Devil’s trumpet is a potentially deadly invader

Noxious Weeds: Jimsonweed

Devil’s trumpet — also known as jimsonweed, hell’s bells, loco-weed, and devil’s cucumber — is easily identified by either sight or smell.
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Although its exact origin is unknown, devil’s trumpet — otherwise known as jimsonweed — is found in many countries around the world in both agricultural and ornamental settings. Introduced to this province as a contaminant of agricultural seed, this smelly weed is under review by the provincial Agriculture Ministry and it has been recommended to be added to the Weed Act as a prohibited noxious weed.

Jimsonweed is foul smelling and reproduces by seed only. Dense stands will yield an average of 1,300 to 1,500 seeds per plant. It is best eradicated early as it’s a strong competitor, interferes with harvesting equipment, reduces crop yields, and is quite toxic to humans and animals. The concentration of toxins varies greatly from plant to plant, which increases the risk of a fatal overdose.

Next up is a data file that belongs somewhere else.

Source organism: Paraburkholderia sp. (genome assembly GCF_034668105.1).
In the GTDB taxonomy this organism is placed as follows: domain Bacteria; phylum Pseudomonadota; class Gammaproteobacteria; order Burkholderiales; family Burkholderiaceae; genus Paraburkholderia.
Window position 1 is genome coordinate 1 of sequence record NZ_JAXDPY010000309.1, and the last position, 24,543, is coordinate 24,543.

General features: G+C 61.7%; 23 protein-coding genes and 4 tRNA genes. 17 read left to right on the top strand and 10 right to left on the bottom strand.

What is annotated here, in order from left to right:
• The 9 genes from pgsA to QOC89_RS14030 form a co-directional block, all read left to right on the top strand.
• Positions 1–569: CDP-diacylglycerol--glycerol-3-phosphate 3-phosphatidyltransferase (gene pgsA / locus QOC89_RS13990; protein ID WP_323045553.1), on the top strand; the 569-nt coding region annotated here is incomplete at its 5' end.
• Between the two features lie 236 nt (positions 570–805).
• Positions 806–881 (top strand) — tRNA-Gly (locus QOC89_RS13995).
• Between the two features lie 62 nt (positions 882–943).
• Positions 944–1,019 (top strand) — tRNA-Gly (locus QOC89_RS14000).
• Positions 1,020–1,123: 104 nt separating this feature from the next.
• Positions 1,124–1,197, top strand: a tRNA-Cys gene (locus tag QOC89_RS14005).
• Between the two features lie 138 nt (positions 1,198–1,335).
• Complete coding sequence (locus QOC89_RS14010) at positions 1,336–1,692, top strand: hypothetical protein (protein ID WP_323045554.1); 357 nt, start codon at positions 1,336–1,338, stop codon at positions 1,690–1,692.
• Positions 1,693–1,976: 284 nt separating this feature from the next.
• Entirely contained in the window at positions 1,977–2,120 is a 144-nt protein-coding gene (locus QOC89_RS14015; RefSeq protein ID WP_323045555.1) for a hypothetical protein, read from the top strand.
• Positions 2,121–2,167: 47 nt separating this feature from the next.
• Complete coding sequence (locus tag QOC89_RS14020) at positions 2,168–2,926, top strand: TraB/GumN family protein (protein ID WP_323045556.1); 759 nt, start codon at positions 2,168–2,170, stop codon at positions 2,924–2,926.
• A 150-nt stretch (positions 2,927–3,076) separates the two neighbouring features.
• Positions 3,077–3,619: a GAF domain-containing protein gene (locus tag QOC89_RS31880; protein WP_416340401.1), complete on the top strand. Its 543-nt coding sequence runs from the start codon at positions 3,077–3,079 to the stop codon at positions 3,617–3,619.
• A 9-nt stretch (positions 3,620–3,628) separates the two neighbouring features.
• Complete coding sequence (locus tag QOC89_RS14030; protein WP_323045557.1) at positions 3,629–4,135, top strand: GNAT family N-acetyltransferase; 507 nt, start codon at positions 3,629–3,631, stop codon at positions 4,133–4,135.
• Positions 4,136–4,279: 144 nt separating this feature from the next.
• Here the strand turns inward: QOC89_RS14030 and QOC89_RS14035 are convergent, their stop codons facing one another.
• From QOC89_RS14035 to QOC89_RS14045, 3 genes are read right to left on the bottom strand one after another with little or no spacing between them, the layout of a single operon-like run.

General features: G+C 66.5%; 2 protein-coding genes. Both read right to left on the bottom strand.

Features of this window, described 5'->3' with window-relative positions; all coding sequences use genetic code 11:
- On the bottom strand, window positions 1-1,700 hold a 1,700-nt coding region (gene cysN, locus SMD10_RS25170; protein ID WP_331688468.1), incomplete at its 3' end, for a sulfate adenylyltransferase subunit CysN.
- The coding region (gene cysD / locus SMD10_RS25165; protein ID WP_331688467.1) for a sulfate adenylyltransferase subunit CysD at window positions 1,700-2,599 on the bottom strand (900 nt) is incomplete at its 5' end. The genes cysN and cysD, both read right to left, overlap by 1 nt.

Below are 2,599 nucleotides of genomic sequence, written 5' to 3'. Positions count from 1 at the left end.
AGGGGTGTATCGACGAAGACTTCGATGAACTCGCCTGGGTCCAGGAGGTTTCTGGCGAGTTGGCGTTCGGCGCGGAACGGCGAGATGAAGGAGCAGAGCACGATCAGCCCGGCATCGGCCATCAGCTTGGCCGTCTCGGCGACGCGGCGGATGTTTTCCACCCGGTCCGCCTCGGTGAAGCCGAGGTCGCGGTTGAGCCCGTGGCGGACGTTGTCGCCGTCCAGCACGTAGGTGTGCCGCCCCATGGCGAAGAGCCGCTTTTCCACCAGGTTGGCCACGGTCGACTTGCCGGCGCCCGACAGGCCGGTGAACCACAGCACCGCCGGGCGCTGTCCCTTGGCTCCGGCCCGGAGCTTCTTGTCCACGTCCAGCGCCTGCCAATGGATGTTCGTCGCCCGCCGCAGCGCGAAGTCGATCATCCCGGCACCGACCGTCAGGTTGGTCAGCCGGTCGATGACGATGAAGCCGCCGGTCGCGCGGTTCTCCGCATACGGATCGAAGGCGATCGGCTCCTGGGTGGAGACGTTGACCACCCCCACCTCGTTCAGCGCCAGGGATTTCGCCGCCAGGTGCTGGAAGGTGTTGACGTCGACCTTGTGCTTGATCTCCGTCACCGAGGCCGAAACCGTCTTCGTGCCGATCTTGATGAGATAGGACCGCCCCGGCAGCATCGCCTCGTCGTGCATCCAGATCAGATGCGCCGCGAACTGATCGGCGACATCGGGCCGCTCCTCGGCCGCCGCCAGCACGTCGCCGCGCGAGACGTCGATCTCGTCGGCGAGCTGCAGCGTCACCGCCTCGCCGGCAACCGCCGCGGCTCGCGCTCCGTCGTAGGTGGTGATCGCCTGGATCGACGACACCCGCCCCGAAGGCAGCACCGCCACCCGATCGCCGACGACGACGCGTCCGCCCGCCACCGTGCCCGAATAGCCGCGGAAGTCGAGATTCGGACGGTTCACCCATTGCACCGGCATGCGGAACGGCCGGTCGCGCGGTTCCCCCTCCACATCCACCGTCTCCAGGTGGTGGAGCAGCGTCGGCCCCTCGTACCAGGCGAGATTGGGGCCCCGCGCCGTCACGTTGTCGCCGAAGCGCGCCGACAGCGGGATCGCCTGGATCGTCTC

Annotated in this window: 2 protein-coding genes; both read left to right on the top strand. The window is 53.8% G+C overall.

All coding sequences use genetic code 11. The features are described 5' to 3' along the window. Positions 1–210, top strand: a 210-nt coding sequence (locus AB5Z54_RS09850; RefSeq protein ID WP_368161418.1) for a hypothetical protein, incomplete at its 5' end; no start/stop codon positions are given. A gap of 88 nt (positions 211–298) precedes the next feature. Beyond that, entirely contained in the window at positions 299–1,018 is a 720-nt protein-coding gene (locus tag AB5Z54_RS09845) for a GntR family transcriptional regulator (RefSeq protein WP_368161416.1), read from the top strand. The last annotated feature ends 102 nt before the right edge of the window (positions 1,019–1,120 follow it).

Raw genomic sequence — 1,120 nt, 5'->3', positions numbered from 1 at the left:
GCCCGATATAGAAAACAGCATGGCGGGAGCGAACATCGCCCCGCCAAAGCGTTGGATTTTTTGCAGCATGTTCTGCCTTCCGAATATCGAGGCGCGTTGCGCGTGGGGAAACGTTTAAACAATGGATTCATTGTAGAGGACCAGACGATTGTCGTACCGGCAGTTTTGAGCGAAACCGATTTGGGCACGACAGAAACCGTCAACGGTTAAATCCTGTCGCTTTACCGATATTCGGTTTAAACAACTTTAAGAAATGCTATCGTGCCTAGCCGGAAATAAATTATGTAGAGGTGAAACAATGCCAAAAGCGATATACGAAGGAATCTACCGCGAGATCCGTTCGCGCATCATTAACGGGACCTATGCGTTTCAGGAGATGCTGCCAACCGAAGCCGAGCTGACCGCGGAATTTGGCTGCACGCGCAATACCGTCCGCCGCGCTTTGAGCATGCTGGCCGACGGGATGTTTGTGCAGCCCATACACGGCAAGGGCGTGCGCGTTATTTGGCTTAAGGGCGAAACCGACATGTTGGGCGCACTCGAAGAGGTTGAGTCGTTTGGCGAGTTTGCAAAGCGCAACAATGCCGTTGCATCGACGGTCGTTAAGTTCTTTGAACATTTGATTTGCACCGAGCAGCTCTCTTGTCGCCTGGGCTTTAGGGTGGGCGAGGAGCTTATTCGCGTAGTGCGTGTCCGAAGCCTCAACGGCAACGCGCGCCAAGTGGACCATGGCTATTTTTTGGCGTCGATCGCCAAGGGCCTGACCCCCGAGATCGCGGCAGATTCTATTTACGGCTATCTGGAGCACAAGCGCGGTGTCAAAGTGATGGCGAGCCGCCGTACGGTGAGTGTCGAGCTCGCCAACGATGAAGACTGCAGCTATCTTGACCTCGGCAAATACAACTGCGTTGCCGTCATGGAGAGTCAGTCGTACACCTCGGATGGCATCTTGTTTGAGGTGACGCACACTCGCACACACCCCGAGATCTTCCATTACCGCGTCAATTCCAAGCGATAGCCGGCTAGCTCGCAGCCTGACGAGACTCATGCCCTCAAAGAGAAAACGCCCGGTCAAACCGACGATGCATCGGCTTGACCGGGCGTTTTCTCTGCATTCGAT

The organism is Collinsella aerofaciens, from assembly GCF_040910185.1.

Identifying this pest is the first step. It has a green to purplish stem along with large, toothed, shrivelled leaves. Its long trumpet-shaped, foul-smelling flowers are enough to give this plant away. In addition to the smelly flowers, the leaves when crushed also give off a vile odour.

Identified control measures include tillage and hand pulling before seed production, and using certain registered chemical controls or fungal pathogens as a biocontrol, but more research is needed. Grazing is not recommended as a control method.

For more information on this or any invasive plant, contact your local agricultural fieldman or the Alberta Invasive Species Council.

Aimee Delaney is a conservation assistant for Red Deer County.

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